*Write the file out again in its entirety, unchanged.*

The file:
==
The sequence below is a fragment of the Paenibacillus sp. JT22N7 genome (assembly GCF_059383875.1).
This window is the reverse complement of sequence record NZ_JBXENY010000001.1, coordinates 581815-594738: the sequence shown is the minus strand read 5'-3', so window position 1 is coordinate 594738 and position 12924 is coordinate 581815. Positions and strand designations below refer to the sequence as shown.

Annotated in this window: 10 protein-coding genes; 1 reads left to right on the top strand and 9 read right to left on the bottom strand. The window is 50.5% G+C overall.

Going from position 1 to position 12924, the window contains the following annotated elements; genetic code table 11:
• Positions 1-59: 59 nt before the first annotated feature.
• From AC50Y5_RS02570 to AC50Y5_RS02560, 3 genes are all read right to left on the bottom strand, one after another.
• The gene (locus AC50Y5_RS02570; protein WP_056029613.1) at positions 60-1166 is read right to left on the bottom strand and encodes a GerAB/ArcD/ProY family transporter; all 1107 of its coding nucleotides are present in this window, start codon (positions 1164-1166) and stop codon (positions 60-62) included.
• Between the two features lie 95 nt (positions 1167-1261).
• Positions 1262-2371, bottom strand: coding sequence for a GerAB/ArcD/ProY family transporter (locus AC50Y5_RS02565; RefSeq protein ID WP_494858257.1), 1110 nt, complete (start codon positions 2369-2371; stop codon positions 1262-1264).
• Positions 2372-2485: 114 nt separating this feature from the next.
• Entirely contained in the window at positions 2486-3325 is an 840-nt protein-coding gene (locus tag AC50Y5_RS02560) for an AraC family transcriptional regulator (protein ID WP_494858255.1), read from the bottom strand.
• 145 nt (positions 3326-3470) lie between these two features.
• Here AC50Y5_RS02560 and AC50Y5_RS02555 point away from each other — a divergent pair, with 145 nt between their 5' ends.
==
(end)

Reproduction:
The sequence below is a fragment of the Paenibacillus sp. JT22N7 genome (assembly GCF_059383875.1).
This window is the reverse complement of sequence record NZ_JBXENY010000001.1, coordinates 581815-594738: the sequence shown is the minus strand read 5'-3', so window position 1 is coordinate 594738 and position 12924 is coordinate 581815. Positions and strand designations below refer to the sequence as shown.

Annotated in this window: 10 protein-coding genes; 1 reads left to right on the top strand and 9 read right to left on the bottom strand. The window is 50.5% G+C overall.

Going from position 1 to position 12924, the window contains the following annotated elements; genetic code table 11:
• Positions 1-59: 59 nt before the first annotated feature.
• From AC50Y5_RS02570 to AC50Y5_RS02560, 3 genes are all read right to left on the bottom strand, one after another.
• The gene (locus AC50Y5_RS02570; protein WP_056029613.1) at positions 60-1166 is read right to left on the bottom strand and encodes a GerAB/ArcD/ProY family transporter; all 1107 of its coding nucleotides are present in this window, start codon (positions 1164-1166) and stop codon (positions 60-62) included.
• Between the two features lie 95 nt (positions 1167-1261).
• Positions 1262-2371, bottom strand: coding sequence for a GerAB/ArcD/ProY family transporter (locus AC50Y5_RS02565; RefSeq protein ID WP_494858257.1), 1110 nt, complete (start codon positions 2369-2371; stop codon positions 1262-1264).
• Positions 2372-2485: 114 nt separating this feature from the next.
• Entirely contained in the window at positions 2486-3325 is an 840-nt protein-coding gene (locus tag AC50Y5_RS02560) for an AraC family transcriptional regulator (protein ID WP_494858255.1), read from the bottom strand.
• 145 nt (positions 3326-3470) lie between these two features.
• Here AC50Y5_RS02560 and AC50Y5_RS02555 point away from each other — a divergent pair, with 145 nt between their 5' ends.